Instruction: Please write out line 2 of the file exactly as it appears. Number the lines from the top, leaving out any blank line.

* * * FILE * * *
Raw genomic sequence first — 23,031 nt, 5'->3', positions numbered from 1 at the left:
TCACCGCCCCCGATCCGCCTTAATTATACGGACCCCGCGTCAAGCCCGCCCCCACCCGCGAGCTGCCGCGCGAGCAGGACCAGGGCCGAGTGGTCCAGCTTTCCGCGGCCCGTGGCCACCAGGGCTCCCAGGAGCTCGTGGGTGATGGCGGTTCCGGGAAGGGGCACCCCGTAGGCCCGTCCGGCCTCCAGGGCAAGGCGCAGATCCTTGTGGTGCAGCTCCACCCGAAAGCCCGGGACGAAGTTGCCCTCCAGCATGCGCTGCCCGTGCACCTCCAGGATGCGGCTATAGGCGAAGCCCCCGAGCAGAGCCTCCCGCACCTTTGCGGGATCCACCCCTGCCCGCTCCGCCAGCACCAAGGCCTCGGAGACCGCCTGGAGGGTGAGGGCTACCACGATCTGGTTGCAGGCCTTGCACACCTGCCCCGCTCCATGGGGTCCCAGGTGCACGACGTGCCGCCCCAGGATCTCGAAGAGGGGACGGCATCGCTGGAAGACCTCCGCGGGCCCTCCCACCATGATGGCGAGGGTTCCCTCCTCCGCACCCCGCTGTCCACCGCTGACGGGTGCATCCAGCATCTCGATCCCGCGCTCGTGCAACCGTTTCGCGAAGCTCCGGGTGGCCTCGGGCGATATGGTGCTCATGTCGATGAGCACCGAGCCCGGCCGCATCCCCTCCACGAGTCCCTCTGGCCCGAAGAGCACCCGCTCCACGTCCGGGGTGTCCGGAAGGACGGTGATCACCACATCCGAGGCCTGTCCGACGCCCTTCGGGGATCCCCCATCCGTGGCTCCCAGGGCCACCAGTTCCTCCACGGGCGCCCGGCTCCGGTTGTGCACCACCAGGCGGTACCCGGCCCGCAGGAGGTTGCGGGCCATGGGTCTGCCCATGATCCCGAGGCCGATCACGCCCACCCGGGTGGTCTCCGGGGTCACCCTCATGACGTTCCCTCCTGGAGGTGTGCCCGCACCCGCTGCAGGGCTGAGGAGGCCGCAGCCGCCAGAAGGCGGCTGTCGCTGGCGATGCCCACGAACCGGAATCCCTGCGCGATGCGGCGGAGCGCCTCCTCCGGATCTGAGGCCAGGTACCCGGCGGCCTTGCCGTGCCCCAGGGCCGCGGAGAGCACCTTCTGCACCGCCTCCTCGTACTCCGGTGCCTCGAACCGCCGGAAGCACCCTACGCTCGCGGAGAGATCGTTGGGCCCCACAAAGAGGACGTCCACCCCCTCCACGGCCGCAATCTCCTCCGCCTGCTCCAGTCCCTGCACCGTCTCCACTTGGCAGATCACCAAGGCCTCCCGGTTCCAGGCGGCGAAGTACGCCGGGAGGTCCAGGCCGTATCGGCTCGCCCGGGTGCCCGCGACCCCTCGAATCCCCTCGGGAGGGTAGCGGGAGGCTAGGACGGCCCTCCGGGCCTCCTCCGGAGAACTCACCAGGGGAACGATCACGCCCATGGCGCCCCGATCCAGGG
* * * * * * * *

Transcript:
TCACCGCCCCCGATCCGCCTTAATTATACGGACCCCGCGTCAAGCCCGCCCCCACCCGCGAGCTGCCGCGCGAGCAGGACCAGGGCCGAGTGGTCCAGCTTTCCGCGGCCCGTGGCCACCAGGGCTCCCAGGAGCTCGTGGGTGATGGCGGTTCCGGGAAGGGGCACCCCGTAGGCCCGTCCGGCCTCCAGGGCAAGGCGCAGATCCTTGTGGTGCAGCTCCACCCGAAAGCCCGGGACGAAGTTGCCCTCCAGCATGCGCTGCCCGTGCACCTCCAGGATGCGGCTATAGGCGAAGCCCCCGAGCAGAGCCTCCCGCACCTTTGCGGGATCCACCCCTGCCCGCTCCGCCAGCACCAAGGCCTCGGAGACCGCCTGGAGGGTGAGGGCTACCACGATCTGGTTGCAGGCCTTGCACACCTGCCCCGCTCCATGGGGTCCCAGGTGCACGACGTGCCGCCCCAGGATCTCGAAGAGGGGACGGCATCGCTGGAAGACCTCCGCGGGCCCTCCCACCATGATGGCGAGGGTTCCCTCCTCCGCACCCCGCTGTCCACCGCTGACGGGTGCATCCAGCATCTCGATCCCGCGCTCGTGCAACCGTTTCGCGAAGCTCCGGGTGGCCTCGGGCGATATGGTGCTCATGTCGATGAGCACCGAGCCCGGCCGCATCCCCTCCACGAGTCCCTCTGGCCCGAAGAGCACCCGCTCCACGTCCGGGGTGTCCGGAAGGACGGTGATCACCACATCCGAGGCCTGTCCGACGCCCTTCGGGGATCCCCCATCCGTGGCTCCCAGGGCCACCAGTTCCTCCACGGGCGCCCGGCTCCGGTTGTGCACCACCAGGCGGTACCCGGCCCGCAGGAGGTTGCGGGCCATGGGTCTGCCCATGATCCCGAGGCCGATCACGCCCACCCGGGTGGTCTCCGGGGTCACCCTCATGACGTTCCCTCCTGGAGGTGTGCCCGCACCCGCTGCAGGGCTGAGGAGGCCGCAGCCGCCAGAAGGCGGCTGTCGCTGGCGATGCCCACGAACCGGAATCCCTGCGCGATGCGGCGGAGCGCCTCCTCCGGATCTGAGGCCAGGTACCCGGCGGCCTTGCCGTGCCCCAGGGCCGCGGAGAGCACCTTCTGCACCGCCTCCTCGTACTCCGGTGCCTCGAACCGCCGGAAGCACCCTACGCTCGCGGAGAGATCGTTGGGCCCCACAAAGAGGACGTCCACCCCCTCCACGGCCGCAATCTCCTCCGCCTGCTCCAGTCCCTGCACCGTCTCCACTTGGCAGATCACCAAGGCCTCCCGGTTCCAGGCGGCGAAGTACGCCGGGAGGTCCAGGCCGTATCGGCTCGCCCGGGTGCCCGCGACCCCTCGAATCCCCTCGGGAGGGTAGCGGGAGGCTAGGACGGCCCTCCGGGCCTCCTCCGGAGAACTCACCAGGGGAACGATCACGCCCATGGCGCCCCGATCCAGGG